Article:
The Irish surnames in use today are underpinned by a multitude of rich histories. The name McQuigg originally appeared in Gaelic as O Coigligh, which may be derived from "coigeal," which denotes "unkempt hair."
from very ancient times.
This web page shows only a small excerpt of our McQuigg research.Another 162 words (12 lines of text) covering the years 1172, 1470, 1461 and 1468 are included under the topic Early McQuigg History in all our PDF Extended History products and printed products wherever possible.
Numerous spelling variations
of the surname McQuigg exist. A partial explanation for these variants is that ancient scribes and church officials recorded names as they were pronounced, often resulting in a single person being recorded under several different spellings. Different spellings that were found include O'Quigley, Quigley, Cogley, Quigly, Quigg, MacQuigg, McQuigge, O'Quigg, Twigg, Fivey and many more.
began to immigrate to British North America and the United States in the 18th century, but the greatest influx of Irish immigrants came during the Great Potato Famine
of the late 1840s. The earlier settlers came to North America after a great deal of consideration and by paying relatively high fees for their passage. These settlers were primarily drawn by the promise of land. Those later settlers that came during the 1840's were trying to escape the conditions of poverty, starvation, disease, and death that had stricken Ireland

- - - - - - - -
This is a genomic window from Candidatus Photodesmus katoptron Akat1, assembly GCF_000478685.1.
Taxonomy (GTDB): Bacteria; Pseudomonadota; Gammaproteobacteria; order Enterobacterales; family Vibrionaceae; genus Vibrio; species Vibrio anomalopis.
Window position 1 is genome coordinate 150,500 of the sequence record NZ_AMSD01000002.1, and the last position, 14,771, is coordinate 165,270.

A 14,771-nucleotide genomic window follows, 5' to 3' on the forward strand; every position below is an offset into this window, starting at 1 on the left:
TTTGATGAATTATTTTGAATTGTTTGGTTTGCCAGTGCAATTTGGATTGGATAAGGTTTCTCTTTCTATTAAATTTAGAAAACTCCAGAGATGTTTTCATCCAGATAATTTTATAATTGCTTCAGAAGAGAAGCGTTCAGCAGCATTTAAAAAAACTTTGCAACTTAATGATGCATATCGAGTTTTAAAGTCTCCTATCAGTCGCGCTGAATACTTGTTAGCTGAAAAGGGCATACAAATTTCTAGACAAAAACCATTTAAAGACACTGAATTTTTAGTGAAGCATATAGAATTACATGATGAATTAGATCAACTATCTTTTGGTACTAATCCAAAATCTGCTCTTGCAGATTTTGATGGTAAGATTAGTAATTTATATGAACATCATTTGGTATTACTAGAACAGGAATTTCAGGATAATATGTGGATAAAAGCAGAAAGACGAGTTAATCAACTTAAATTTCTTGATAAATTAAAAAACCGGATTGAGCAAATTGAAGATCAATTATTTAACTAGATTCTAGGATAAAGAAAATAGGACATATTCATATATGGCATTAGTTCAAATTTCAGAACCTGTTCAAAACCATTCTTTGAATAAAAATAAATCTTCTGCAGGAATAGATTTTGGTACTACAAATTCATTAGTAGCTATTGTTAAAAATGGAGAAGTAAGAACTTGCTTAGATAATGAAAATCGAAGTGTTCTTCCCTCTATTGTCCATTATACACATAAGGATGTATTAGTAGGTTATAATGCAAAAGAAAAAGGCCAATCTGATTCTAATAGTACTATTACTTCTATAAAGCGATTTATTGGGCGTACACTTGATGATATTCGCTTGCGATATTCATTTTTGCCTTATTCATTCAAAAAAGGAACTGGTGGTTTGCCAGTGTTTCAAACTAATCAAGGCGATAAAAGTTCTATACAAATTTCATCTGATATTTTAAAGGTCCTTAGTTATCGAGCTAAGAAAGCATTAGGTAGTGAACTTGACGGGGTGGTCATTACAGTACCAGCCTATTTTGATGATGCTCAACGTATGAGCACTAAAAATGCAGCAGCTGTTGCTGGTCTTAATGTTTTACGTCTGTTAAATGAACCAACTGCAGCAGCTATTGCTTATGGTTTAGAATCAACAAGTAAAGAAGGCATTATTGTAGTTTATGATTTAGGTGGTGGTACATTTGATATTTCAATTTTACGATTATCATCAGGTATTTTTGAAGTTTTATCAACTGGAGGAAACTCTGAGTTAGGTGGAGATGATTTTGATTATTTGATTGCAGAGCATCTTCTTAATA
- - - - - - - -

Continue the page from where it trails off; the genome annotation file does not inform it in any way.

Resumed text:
. Due to the enormity of their numbers and the late date of their arrival, these immigrants primarily became hired laborers instead of homesteading settlers like their predecessors. An exhaustive search of immigration and passenger lists has revealed many Irish immigrants North America bearing the name McQuigg:
McQuigg Settlers in United States in the 19th Century
- Charles McQuigg, who arrived in Allegany (Allegheny) County, Pennsylvania in 1844 CITATION[CLOSE]
Filby, P. William, Meyer, Mary K., Passenger and immigration lists index : a guide to published arrival records of about 500,000 passengers who came to the United States and Canada in the seventeenth, eighteenth, and nineteenth centuries. 1982-1985 Cumulated Supplements in Four Volumes Detroit, Mich. : Gale Research Co., 1985, Print (ISBN 0-8103-1795-8)